This is all heightened because my fiancé is in one of the at-risk groups, so every outside interaction either of us takes comes with a pragmatic assessment to try and minimize risk. My parents are much older than average for my age too, putting them at high risk as well. Even a couple of my pet rats are currently ill, and the UK Gov forgot, at first, to put vets on the whitelist for stuff that should stay open. I managed to take them yesterday, but one still has a downward prognosis and I may need to brave the outside world again.

So this all just adds up, till eventually you’re trying to work from home and stay focused but you find a whole day just go by without anything constructive happening and you don’t even remember what you did to take up all that time.

But let’s be real here, I’m one of the lucky ones. I have a job that’s still stable enough to let me take a day off, in an industry that won’t want to admit it but is going to profit off of this. That’s a privilege. It’s not one to take lightly. I’m also still well, and my family is too. That may not last but at this moment it’s better off than so many out there. We’re also all relatively able to self-isolate and work from home, keeping our risk factors low. Many don’t have that privilege either. Many right now are seriously struggling, losing their jobs, unsure how to feed their families. They might be ill in hospital, compounding the risk for their loved ones, or even now having to organize a funeral and deal with loss in the middle of all this.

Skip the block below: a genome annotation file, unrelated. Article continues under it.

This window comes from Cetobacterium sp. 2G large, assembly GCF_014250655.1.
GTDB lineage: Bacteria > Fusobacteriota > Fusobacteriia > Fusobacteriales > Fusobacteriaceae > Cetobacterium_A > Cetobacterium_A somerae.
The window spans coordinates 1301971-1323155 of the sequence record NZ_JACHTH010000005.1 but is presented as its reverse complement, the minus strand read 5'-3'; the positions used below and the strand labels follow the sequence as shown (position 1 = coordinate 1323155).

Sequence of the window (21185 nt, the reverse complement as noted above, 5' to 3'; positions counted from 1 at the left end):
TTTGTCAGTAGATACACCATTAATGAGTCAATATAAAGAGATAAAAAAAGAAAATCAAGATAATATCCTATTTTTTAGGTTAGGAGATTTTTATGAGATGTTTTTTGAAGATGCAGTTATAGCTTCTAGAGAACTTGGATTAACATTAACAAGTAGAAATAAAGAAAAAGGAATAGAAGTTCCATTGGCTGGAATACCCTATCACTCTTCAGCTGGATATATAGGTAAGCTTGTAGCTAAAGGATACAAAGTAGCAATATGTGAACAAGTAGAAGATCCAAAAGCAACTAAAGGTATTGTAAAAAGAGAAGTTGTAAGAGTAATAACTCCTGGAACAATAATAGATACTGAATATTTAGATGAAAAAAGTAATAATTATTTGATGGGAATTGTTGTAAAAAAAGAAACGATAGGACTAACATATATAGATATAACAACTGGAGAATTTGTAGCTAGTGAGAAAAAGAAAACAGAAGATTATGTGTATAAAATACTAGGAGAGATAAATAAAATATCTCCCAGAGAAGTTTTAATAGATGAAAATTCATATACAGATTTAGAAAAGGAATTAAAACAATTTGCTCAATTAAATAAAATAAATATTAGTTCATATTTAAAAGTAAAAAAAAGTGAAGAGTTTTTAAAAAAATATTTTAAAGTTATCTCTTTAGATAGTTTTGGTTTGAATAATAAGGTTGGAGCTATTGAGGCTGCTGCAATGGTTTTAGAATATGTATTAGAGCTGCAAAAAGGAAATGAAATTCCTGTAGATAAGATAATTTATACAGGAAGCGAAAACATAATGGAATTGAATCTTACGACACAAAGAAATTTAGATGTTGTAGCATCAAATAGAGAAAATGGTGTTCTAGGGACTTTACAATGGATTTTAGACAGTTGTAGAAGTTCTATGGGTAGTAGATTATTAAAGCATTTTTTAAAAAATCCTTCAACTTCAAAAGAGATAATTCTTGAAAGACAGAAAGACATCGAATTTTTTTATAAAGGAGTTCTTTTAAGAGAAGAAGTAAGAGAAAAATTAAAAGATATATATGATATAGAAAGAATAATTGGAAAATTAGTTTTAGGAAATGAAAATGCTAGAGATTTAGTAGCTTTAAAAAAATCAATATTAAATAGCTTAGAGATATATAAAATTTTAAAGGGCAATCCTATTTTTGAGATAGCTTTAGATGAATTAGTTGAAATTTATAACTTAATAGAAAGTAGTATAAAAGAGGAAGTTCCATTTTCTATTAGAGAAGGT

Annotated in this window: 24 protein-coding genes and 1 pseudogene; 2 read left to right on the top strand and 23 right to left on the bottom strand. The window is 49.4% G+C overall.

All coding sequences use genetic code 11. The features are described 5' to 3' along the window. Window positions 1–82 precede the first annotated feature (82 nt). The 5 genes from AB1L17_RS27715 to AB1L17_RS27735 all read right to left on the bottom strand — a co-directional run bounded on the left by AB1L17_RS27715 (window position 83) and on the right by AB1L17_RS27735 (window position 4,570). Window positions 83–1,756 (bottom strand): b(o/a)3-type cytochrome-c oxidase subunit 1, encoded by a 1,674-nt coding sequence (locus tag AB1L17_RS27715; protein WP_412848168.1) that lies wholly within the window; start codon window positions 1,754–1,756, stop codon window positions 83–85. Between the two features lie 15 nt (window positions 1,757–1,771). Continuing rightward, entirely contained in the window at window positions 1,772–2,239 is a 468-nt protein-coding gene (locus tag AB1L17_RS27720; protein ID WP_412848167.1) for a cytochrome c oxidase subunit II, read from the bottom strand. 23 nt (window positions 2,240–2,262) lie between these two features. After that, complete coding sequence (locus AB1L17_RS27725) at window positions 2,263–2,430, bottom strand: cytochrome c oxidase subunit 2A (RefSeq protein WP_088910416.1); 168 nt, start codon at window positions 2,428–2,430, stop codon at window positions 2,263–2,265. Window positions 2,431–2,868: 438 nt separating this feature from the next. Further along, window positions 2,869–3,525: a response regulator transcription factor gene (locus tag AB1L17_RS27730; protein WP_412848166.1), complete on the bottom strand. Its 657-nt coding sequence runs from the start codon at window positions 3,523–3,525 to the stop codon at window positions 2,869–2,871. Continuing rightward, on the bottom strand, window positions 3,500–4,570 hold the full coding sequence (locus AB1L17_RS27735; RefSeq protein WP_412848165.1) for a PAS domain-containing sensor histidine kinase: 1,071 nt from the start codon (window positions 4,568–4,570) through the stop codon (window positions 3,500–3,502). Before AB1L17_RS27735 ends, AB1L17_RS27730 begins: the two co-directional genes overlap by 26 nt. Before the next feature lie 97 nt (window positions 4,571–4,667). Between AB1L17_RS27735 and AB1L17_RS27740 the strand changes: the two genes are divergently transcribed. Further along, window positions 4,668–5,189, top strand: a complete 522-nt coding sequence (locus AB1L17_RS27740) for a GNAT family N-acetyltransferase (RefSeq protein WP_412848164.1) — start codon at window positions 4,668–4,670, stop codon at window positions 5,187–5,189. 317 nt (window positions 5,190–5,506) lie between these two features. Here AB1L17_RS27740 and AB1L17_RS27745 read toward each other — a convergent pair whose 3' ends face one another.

And in all of this, I’m stressed and disappointed and mourning having to cancel a big ol’ party. I don’t know how to reconcile that, or how to properly help those who have it worse, but I think it’s a perspective that shows that humans are ridiculous creatures and we need to introspect from time to time, to understand where these feelings come from but also to hope to get a handle on them so we can go back to focusing on helping others.

So there are two things I want to end with here.

Firstly, that the shit we’re all going through is real, but some folks have it much worse. They need our support more than ever. Even if it’s only by properly isolating, not spreading this thing, and helping it blow over ASAP.

And secondly, if you’re a police officer tomorrow out on patrol, looking for isolation violations, and you find a couple in the middle of a park, reading their vows to each other, exchanging rings and pretending for a second that life is normal, just leave them be.

Linux Gaming at the Dawn of the 20s